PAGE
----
They want bonus payments on games that sell over 2 million copies, just a little taste of the action.

They want a bit more information about the characters they’re going to be playing, time to prepare, learn the backstory, rather than being left in the dark.

Lawyer Up

image: engadget.com

image: engadget.com

A lawyer representing SAG-AFTRA dismissed these demands by minimizing the contributions of voice actors and said their demands are “fundamentally unfair,” going on to state that voice actors account for “less than one-tenth of one per cent of the total workforce on the game,” and that “It basically tells those people that the performers’ efforts are outsized with respect to everyone else.”

So in other words, the poor artists, coders, and everyone else working on the game should continue being treated the same as the voice actors, who don’t feel they’re being treated very well.

A counter argument, from Phil LaMarr, a very prolific voice actor, says “They seem to be working from this assumption that they shouldn’t share [the proposed bonus] with the developers and programmers. I’m not working from that assumption. Why wouldn’t you share it with the people who are working 16-hour days during crunch time?”

So, the publishers are essentially saying that if they treated voice actors better, they would have to treat EVERYONE better otherwise it wouldn’t be fair. The voice actors are saying, good.. treat everyone better.

image: itworld.com

image: itworld.com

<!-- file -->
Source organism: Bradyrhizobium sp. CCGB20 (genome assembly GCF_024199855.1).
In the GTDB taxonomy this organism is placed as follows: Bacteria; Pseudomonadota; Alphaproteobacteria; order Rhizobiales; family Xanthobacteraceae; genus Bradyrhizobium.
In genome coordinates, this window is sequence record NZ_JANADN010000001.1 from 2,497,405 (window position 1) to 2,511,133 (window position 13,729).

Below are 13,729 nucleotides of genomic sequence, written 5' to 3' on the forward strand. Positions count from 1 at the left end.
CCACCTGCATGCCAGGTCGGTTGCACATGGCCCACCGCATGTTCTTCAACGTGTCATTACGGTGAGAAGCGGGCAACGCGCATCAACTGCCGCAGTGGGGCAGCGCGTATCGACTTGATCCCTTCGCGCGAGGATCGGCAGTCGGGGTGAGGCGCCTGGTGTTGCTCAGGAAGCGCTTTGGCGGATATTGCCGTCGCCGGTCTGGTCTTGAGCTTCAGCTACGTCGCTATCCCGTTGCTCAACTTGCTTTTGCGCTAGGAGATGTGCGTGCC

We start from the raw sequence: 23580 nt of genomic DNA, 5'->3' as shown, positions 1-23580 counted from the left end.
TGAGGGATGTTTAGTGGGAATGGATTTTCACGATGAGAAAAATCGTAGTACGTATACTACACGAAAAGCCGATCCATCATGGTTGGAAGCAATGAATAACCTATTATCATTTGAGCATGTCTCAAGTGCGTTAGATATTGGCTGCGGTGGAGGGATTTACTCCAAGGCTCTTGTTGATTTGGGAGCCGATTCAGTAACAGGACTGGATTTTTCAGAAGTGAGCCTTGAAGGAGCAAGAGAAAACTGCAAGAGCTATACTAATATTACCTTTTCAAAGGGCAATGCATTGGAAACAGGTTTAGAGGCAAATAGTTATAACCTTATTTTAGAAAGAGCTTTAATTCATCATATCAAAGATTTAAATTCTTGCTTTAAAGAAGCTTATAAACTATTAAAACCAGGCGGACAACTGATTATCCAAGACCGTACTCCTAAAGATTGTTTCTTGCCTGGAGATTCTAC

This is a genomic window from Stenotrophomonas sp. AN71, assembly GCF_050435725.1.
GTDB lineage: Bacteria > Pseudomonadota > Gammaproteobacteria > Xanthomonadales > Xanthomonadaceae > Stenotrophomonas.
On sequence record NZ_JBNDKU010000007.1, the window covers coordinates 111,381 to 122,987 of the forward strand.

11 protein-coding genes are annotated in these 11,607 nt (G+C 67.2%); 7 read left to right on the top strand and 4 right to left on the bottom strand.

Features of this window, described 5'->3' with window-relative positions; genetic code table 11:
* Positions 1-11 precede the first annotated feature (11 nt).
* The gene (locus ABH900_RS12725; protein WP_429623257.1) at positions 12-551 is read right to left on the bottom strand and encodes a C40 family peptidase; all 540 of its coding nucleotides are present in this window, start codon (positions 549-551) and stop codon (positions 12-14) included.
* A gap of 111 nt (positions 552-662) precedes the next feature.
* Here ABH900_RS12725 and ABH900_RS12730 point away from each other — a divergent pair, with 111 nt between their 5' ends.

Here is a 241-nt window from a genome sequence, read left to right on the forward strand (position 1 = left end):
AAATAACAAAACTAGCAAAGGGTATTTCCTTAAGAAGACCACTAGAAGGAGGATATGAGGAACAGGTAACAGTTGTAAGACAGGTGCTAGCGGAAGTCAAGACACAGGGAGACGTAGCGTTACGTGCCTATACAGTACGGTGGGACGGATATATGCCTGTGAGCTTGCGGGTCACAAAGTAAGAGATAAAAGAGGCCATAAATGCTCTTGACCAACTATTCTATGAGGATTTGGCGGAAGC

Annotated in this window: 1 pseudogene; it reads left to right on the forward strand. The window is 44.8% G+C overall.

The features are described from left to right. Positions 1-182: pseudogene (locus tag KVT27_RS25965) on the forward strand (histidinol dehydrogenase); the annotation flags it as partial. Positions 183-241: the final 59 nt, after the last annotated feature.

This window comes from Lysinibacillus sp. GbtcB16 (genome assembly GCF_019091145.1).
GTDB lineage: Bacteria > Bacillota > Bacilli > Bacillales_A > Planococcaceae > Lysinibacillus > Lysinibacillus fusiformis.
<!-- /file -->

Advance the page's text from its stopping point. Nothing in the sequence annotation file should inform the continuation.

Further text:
Gamers react to voice acting strike:

Here’s how the internet has been reacting to the news of this strike…

“Everyone is focusing on the residuals. The real issue here is they are being worked like dogs. I’m sure they’d be happy with a little consideration that their voices are their livelihood and a 4 hour session of screaming in a gravelly voice is not acceptable.” – windyisle

“Great voice acting has a huge impact on a game so it’s only fair that they get compensated properly. That being said, it’s only fair all involved share the spoils, be it movies or games. This model of some people getting super rich, while others get burned out with nothing to show for it needs to change.” – AxezCore

“You know, the comments made here kinda make me wonder if MGSV has less dialogue than normal because Kiefer Sutherland wouldn’t put up with that type of VA treatment.” – KommanderKrebs

“As a Software Engineer, I think if they(voice actors) were to get more compensation so should the developers.” – Hobbit_Swag

“They want to be treated like Hollywood actors which just isn’t the reality. A good actor can bring money in to a movie because people might go see it because he / she is acting in a movie. That never happens with voice over. No matter how talented a VO actor is, nobody goes ‘Oh, I’m going to go buy this new game even though it doesn’t look great because x is voicing the main character!’ It just doesn’t happen.” – kentathon